My grandparents’ living room had my grandpa’s two remarkable, big, vertical embroidered tapestries of two white storks over a light blue background,” Rosa said. “Visiting their house had something special, something that I couldn’t recognize at the time. Now I know—I was falling in love with textiles.”
Rosa Maria Lucar, a self-taught textile artist and current resident of Vineland, is presenting her contemporary textile art exhibit at the Vineland Public Library. Titled “Tierra Adentro,” or “DeepLand,” her art will be on display from October 6 through 28 in honor of Hispanic Heritage Month.
“Rosa’s art exhibit invites our people to look at their roots, their values and the contributions in the different fields,” Alfonso Bermudez, Rosa’s husband, said.
Hispanic Heritage Month is an annually celebrated month starting on September 15 and ending October 15. It is a time when the nation recognizes the influences and contributions of Hispanic Americans to the history of the United States.
“It’s a challenge to talk about Hispanic heritage,” Alfonso said. “In our case, the first thing we think about is responsibility. Yes, great responsibility.”
With 19 percent of the population being Hispanic, Alfonso and Rosa feel a duty to share the special roots of the Hispanic people. Moreover, they emphasize that this month is a time to reflect on how the United States was forged from immigrants and how Hispanics can continue to contribute to this nation’s principles of opportunity and freedom.
In the Doris Tripp room, Rosa will display a variety of Hispanic tapestries, vessels, vases and felt works of her own creation. Tapestries inspired by remarkable Peruvian landscapes from Rainbow Mountain to Andean neighborhoods.Vessels molded by the influence of prehispanic Paracas culture. Lovely textiles such as the modern and delicate silk scarf inspired by the Inti, the ancient Incan sun god. But most of all, a particularly impressive and special display that will be present at the exhibit is Rosa’s recreation of the Khipus.
“In past years, I got involved with the Khipus when taking a course in Museo de Sitio Arturo Jimenez Borja at Puruchuco, Peru,” she said. “And a new world appeared in front of my eyes.”
The Khipus was an intricate system of knotted ropes used by the Incas to keep account of products, crops, people and events. As a nod to this historic invention, Rosa recreated this amazing accounting system.
“I have a deep feeling when making Khipus,” she said. “Their emotional energy and spiritual energy emerge to our current life.”
Contemporary Khipus may recreate the history of a family, business, and more, incorporating itself into daily life. The Khipu is an ancient art that represents, not only beauty, but a secret, customized code that only the maker and user can decipher.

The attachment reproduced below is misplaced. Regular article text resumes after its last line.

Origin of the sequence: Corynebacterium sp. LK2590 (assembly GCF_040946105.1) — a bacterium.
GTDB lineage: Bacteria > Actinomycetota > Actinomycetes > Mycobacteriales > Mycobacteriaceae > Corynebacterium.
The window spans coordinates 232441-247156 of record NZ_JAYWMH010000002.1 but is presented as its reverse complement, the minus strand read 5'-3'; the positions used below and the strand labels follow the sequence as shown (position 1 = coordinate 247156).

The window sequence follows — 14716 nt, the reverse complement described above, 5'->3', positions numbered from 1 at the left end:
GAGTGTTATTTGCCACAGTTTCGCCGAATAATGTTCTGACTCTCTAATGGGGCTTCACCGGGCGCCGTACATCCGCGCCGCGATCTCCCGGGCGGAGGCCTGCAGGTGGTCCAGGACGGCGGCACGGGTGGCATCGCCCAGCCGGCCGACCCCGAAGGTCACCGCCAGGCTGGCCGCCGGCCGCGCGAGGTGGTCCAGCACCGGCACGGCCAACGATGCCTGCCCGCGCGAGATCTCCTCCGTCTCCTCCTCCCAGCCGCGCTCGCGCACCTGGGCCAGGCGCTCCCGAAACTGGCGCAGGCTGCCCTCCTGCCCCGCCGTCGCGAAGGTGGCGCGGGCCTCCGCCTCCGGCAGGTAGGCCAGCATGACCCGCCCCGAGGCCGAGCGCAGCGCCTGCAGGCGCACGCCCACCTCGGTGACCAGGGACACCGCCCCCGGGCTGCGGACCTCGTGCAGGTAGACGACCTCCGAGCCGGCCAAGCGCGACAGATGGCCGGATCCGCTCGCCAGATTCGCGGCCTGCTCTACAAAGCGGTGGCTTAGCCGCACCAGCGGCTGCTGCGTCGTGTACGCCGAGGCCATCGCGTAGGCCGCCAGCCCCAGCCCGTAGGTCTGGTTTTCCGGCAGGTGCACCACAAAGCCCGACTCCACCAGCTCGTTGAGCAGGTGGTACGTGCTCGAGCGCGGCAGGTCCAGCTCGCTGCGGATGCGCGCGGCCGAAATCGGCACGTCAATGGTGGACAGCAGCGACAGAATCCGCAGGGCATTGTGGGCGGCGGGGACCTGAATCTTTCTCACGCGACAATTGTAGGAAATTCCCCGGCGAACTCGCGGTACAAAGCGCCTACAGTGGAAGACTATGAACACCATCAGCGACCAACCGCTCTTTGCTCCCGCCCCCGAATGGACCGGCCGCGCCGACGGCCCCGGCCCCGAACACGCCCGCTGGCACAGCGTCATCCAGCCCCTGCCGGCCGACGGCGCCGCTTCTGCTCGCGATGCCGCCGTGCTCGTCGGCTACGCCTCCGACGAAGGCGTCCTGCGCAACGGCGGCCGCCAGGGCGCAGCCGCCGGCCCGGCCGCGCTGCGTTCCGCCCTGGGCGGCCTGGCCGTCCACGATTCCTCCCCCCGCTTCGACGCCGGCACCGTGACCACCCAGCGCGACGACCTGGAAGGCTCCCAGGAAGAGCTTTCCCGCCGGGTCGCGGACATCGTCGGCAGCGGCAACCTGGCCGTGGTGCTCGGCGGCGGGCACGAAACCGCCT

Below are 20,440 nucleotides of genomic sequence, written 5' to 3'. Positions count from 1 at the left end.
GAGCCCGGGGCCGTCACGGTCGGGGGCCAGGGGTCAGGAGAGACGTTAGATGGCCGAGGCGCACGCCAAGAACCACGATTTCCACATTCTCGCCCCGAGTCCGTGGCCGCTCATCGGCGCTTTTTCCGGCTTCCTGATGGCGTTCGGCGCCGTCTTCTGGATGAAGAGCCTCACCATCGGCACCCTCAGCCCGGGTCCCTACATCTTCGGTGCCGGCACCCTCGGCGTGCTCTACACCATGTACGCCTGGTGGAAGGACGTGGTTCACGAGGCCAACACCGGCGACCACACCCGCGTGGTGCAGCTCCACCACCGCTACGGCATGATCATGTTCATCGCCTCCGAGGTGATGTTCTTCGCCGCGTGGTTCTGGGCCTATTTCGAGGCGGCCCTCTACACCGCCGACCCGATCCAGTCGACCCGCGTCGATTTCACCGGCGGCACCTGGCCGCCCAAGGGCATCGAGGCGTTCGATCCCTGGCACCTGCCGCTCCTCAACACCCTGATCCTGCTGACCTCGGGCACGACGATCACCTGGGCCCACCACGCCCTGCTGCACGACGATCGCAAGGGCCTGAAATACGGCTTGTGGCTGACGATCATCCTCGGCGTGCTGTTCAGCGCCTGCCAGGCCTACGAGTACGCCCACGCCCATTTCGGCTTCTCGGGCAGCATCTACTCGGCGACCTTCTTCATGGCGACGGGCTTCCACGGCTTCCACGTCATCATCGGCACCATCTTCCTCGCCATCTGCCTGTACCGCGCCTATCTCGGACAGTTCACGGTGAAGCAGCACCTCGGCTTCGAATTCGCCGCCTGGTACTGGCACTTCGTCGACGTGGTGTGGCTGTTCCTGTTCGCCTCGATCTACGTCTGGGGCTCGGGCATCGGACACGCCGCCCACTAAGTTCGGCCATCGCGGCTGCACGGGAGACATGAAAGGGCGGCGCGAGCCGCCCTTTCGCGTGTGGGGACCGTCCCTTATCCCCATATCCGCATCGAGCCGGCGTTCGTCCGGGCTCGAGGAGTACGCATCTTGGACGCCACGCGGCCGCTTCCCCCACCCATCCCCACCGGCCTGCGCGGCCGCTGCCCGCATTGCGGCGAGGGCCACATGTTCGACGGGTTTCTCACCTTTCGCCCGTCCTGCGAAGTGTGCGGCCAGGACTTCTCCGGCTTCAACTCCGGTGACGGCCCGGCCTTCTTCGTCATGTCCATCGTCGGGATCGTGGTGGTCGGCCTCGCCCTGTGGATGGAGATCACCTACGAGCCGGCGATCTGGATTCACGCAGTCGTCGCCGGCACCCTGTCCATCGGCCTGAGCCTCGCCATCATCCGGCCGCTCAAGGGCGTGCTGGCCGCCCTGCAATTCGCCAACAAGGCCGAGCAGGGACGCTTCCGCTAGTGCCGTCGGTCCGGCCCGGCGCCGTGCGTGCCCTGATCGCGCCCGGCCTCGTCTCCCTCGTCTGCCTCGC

Her passion for the Khipu is matched only to her passion for felting, a newly discovered art of hers that she describes as magic. “The process is a spiritual experience with something to reflect upon, if you allow it,” she said.
Her love for felting has led her to take lessons from masters all over the world. One of her felt pieces—the recreation of a Yupana, the ancient Inca calculator—will be on display at the library.
Though her art lessons have taken her to wondrous heights, textiles have always been part of her roots. “I come from a legacy of weaving and embroidery from my mother’s side,” she said.
Growing up, Rosa was always crafting, creating and learning from her mother. Images of her mother embroidering, painting fabrics and weaving still linger in her mind as pleasant memories from her childhood.
“I remember my dad proudly showing us his coat with the beautiful fabric my mother weaved for him,” she said with a smile. “It was spectacular!”
In a time when technology was less accessible, art was something she needed to teach herself. As she got older, Rosa started buying her own craft magazines, attending workshops and, finally, signing up for online courses. “For me, art is not a discipline,” she said, “it is really part of who I am.”
This art that was part of her knew that she would need to rely on its healing powers when, one day, her vision of life and death was questioned. Just 19 months ago, Rosa lost her dearest son, Carlos Yagi. Her son too was an artist, one who was internationally renowned for his large-format, colorful, abstract paintings, which can still be seen today. Art was his passion and the best way he knew to express himself—just like his mother.
To heal from her loss, she turned to her art. “When he closed his eyes, I started weaving and unwrapping all the moments of his life,” she said. “I understand now this is how I can be close to his energy until my time comes.”
This is the story behind her most precious exhibit that will be on display—“Beautiful Boy.” The installation is full of symbolic imagery that encompasses the spirit of her son. From his birth and maturity as an artist to his passing, the piece will display raw emotion through a kaleidoscope of colors.
When asked about the characteristics of “Beautiful Boy,” Rosa described it as “art that flowed from love.” She added, “I couldn’t think to have my first solo-exhibition without honoring him as an artist.”
Rosa will be in the Doris Tripp Room on October 6 from 5:30 p.m. to 7:30 p.m. for anyone who would like to meet her. She will return every day around 6 p.m. until October 28.
“I witness her creativity and talent,” Alfonso said, “and I think it is stimulating for the community to know her work.”
Whether you are a Vineland resident, an individual with Hispanic roots or simply a lover of art, come expand your horizons at the “DeepLand” exhibition—where history, art and love will meet.
“Life is too short for all I want to learn,” Rosa concludes. “But, if someone has a moment of introspection when they look at my work, and they see something in it, for me, that is priceless.”